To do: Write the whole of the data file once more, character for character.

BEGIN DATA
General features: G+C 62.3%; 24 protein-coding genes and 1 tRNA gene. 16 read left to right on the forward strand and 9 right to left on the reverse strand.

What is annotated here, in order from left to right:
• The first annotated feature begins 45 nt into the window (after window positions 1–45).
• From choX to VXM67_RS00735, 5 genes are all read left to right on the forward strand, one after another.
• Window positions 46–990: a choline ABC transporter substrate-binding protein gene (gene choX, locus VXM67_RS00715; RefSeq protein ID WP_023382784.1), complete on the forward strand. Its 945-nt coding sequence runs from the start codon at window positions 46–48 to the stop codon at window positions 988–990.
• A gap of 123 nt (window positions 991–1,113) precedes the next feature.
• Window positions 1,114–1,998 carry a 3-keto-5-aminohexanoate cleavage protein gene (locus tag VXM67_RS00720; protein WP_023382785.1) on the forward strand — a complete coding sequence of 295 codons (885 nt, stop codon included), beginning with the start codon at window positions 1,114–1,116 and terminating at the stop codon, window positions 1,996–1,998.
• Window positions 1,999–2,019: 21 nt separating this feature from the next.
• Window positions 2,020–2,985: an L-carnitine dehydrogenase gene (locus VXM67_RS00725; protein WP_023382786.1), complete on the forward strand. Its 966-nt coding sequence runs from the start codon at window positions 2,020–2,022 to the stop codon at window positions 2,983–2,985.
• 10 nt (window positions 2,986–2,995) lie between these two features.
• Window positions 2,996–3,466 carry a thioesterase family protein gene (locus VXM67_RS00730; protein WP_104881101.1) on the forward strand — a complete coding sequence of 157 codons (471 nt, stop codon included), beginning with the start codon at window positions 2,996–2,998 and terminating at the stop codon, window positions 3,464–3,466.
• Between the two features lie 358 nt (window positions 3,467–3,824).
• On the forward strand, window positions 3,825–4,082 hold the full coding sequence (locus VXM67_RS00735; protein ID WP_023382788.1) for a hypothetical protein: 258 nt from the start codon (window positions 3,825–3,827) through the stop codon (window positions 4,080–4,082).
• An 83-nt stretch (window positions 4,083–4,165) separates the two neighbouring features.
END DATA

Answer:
General features: G+C 62.3%; 24 protein-coding genes and 1 tRNA gene. 16 read left to right on the forward strand and 9 right to left on the reverse strand.

What is annotated here, in order from left to right:
• The first annotated feature begins 45 nt into the window (after window positions 1–45).
• From choX to VXM67_RS00735, 5 genes are all read left to right on the forward strand, one after another.
• Window positions 46–990: a choline ABC transporter substrate-binding protein gene (gene choX, locus VXM67_RS00715; RefSeq protein ID WP_023382784.1), complete on the forward strand. Its 945-nt coding sequence runs from the start codon at window positions 46–48 to the stop codon at window positions 988–990.
• A gap of 123 nt (window positions 991–1,113) precedes the next feature.
• Window positions 1,114–1,998 carry a 3-keto-5-aminohexanoate cleavage protein gene (locus tag VXM67_RS00720; protein WP_023382785.1) on the forward strand — a complete coding sequence of 295 codons (885 nt, stop codon included), beginning with the start codon at window positions 1,114–1,116 and terminating at the stop codon, window positions 1,996–1,998.
• Window positions 1,999–2,019: 21 nt separating this feature from the next.
• Window positions 2,020–2,985: an L-carnitine dehydrogenase gene (locus VXM67_RS00725; protein WP_023382786.1), complete on the forward strand. Its 966-nt coding sequence runs from the start codon at window positions 2,020–2,022 to the stop codon at window positions 2,983–2,985.
• 10 nt (window positions 2,986–2,995) lie between these two features.
• Window positions 2,996–3,466 carry a thioesterase family protein gene (locus VXM67_RS00730; protein WP_104881101.1) on the forward strand — a complete coding sequence of 157 codons (471 nt, stop codon included), beginning with the start codon at window positions 2,996–2,998 and terminating at the stop codon, window positions 3,464–3,466.
• Between the two features lie 358 nt (window positions 3,467–3,824).
• On the forward strand, window positions 3,825–4,082 hold the full coding sequence (locus VXM67_RS00735; protein ID WP_023382788.1) for a hypothetical protein: 258 nt from the start codon (window positions 3,825–3,827) through the stop codon (window positions 4,080–4,082).
• An 83-nt stretch (window positions 4,083–4,165) separates the two neighbouring features.